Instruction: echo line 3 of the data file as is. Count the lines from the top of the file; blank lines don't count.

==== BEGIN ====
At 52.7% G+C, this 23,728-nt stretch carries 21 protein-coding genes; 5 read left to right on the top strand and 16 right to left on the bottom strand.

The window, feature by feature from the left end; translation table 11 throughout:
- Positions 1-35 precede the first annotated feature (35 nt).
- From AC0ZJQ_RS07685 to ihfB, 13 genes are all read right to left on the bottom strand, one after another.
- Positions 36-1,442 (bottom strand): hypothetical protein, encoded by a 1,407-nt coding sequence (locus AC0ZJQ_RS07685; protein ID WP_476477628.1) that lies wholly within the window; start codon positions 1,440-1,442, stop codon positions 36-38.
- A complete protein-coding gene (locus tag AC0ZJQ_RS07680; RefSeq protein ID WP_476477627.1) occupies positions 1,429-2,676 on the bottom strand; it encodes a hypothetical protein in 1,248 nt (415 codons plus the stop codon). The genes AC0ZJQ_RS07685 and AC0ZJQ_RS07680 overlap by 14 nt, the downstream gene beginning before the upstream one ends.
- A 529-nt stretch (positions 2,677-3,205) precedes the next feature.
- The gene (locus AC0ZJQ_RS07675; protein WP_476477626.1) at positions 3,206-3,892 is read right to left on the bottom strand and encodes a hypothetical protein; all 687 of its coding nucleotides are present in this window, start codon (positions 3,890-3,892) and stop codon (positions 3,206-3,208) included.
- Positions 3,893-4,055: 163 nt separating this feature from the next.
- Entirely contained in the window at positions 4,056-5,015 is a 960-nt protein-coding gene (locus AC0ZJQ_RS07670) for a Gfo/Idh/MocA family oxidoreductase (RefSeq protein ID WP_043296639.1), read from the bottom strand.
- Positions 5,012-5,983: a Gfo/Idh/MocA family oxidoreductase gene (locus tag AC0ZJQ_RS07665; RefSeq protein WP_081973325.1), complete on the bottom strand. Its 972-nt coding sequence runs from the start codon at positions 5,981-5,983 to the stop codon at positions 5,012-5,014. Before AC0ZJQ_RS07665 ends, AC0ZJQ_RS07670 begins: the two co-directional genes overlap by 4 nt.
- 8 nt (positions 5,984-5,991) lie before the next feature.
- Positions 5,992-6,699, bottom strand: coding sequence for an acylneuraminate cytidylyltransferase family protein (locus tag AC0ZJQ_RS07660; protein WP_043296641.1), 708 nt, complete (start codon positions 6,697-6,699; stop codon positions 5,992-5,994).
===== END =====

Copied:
- Positions 1-35 precede the first annotated feature (35 nt).